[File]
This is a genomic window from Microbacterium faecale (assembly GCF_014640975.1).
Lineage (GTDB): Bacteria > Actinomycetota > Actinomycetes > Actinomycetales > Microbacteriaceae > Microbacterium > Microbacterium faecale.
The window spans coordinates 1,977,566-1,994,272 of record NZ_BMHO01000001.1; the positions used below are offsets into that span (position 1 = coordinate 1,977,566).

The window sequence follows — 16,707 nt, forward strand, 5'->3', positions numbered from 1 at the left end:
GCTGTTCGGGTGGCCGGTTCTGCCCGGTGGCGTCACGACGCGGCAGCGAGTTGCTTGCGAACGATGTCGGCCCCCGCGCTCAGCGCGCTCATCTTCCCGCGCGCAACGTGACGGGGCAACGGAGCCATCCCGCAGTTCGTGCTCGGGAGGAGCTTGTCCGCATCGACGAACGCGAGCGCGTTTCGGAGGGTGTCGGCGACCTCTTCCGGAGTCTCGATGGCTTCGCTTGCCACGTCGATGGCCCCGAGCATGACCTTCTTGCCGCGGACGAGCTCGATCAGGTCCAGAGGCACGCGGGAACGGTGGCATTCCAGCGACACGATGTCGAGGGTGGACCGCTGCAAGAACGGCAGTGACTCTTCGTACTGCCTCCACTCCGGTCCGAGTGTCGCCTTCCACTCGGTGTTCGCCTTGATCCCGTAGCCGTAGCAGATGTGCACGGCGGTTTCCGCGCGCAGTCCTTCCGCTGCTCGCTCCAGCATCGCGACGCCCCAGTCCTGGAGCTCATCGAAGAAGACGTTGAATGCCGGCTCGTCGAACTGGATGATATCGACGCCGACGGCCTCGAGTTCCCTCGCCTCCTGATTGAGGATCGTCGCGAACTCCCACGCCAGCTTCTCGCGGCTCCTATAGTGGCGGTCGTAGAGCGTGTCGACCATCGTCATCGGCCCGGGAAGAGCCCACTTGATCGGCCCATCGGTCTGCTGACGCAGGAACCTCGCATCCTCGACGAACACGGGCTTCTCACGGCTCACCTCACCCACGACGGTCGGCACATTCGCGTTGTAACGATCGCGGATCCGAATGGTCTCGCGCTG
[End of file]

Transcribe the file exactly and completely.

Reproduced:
This is a genomic window from Microbacterium faecale (assembly GCF_014640975.1).
Lineage (GTDB): Bacteria > Actinomycetota > Actinomycetes > Actinomycetales > Microbacteriaceae > Microbacterium > Microbacterium faecale.
The window spans coordinates 1,977,566-1,994,272 of record NZ_BMHO01000001.1; the positions used below are offsets into that span (position 1 = coordinate 1,977,566).

The window sequence follows — 16,707 nt, forward strand, 5'->3', positions numbered from 1 at the left end:
GCTGTTCGGGTGGCCGGTTCTGCCCGGTGGCGTCACGACGCGGCAGCGAGTTGCTTGCGAACGATGTCGGCCCCCGCGCTCAGCGCGCTCATCTTCCCGCGCGCAACGTGACGGGGCAACGGAGCCATCCCGCAGTTCGTGCTCGGGAGGAGCTTGTCCGCATCGACGAACGCGAGCGCGTTTCGGAGGGTGTCGGCGACCTCTTCCGGAGTCTCGATGGCTTCGCTTGCCACGTCGATGGCCCCGAGCATGACCTTCTTGCCGCGGACGAGCTCGATCAGGTCCAGAGGCACGCGGGAACGGTGGCATTCCAGCGACACGATGTCGAGGGTGGACCGCTGCAAGAACGGCAGTGACTCTTCGTACTGCCTCCACTCCGGTCCGAGTGTCGCCTTCCACTCGGTGTTCGCCTTGATCCCGTAGCCGTAGCAGATGTGCACGGCGGTTTCCGCGCGCAGTCCTTCCGCTGCTCGCTCCAGCATCGCGACGCCCCAGTCCTGGAGCTCATCGAAGAAGACGTTGAATGCCGGCTCGTCGAACTGGATGATATCGACGCCGACGGCCTCGAGTTCCCTCGCCTCCTGATTGAGGATCGTCGCGAACTCCCACGCCAGCTTCTCGCGGCTCCTATAGTGGCGGTCGTAGAGCGTGTCGACCATCGTCATCGGCCCGGGAAGAGCCCACTTGATCGGCCCATCGGTCTGCTGACGCAGGAACCTCGCATCCTCGACGAACACGGGCTTCTCACGGCTCACCTCACCCACGACGGTCGGCACATTCGCGTTGTAACGATCGCGGATCCGAATGGTCTCGCGCTG